This is how it always works. I was thinking, though, that if you, same as becoming a Muppeteer, sent them a tape of some of the puppets you've built, show them what you're capable of, something might come up, and they may think of you. That probably wouldn't work, but, it's worth a shot.
Generally in theatre/TV/film for puppet building job you either present the puppets in person or submit/show a portofolio with photographs. While there's no rule against showing videos to get puppet work (I know there are a few builders and companies that do this), portfolios are generally easier for whoever is hiring to review. Also, with video as a builder you run the risk of being judged on the basis of the performance rather than the work itself. IF you were to submit a video for a puppet building job, I'd suggest sending photos as well. Most companies will either state their submission guidelines when they're actively searching or have general guidelines for accepting unsolicted material.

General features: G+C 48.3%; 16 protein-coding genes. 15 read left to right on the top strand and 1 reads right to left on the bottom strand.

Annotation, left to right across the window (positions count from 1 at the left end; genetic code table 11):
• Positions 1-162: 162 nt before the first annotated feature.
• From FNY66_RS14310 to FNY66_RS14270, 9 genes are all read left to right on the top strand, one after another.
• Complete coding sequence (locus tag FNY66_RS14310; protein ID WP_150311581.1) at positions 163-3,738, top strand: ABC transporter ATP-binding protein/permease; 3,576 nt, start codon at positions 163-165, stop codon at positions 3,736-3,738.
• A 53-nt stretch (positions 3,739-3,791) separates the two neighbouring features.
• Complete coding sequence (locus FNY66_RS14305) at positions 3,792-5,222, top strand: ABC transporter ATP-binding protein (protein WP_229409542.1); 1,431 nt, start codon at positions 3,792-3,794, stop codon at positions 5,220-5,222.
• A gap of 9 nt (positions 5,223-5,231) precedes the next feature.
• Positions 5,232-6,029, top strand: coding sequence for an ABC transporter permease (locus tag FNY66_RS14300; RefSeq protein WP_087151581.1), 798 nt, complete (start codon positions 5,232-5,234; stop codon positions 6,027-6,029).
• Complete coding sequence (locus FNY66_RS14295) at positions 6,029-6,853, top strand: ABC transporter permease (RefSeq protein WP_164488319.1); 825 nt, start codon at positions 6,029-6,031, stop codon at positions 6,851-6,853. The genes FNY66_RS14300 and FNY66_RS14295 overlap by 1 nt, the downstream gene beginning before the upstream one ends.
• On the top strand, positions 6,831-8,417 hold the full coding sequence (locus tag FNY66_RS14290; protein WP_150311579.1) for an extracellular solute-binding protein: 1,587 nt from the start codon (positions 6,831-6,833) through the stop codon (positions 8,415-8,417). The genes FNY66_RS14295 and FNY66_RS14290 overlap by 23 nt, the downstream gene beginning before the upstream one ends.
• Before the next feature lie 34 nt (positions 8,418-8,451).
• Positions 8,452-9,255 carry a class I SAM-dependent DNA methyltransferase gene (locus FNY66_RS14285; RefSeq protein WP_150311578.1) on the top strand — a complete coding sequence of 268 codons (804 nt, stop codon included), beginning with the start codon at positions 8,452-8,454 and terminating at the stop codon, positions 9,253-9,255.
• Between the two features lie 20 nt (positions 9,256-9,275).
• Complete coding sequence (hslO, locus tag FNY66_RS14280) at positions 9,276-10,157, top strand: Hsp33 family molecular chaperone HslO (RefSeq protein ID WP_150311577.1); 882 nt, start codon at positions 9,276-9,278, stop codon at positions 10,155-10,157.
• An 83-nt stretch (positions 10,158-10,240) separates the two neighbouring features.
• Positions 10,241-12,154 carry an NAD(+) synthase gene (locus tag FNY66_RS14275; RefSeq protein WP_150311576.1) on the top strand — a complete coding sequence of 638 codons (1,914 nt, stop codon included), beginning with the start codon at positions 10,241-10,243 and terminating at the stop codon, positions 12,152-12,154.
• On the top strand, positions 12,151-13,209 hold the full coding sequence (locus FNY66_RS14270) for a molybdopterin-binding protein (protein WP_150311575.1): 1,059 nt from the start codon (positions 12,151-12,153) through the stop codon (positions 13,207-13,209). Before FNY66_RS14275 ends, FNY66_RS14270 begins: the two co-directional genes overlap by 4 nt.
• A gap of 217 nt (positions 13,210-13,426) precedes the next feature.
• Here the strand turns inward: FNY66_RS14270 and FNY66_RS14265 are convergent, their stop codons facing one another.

I know some people have mentioned in the forum in the past that they'd like to get a job building and then eventually use that "in" to cross over to puppet building. Henson actually discourages this, saying there is very little crossover between the workshop and the performers (though Dave Golez started out in the workshop in the 70s).
Maybe Toastcrumbs could explain whether or not this is true...
A friend of mine was invited (several years ago) to be a guest puppeteer on Muppets Tonight. While she was hanging out with Steve Whitmire, he suggested that she gain performance experience by starting her own cable access TV show.
Many towns/cities offer FREE classes on how to produce your own TV show. I used to work in the cable TV industry, and trained MANY people. The studio I worked at had very nice equipment, and it was available to the public to use...FOR FREE! Not many people used the studio, so I would make music videos for local bands.
Now that I have got back into puppetry, I am scripting a series that I will produce and direct at our public access TV studio.
Check what your cable system offers. This would be one way to learn how to perform for TV, and make a demo reel to show to future employers.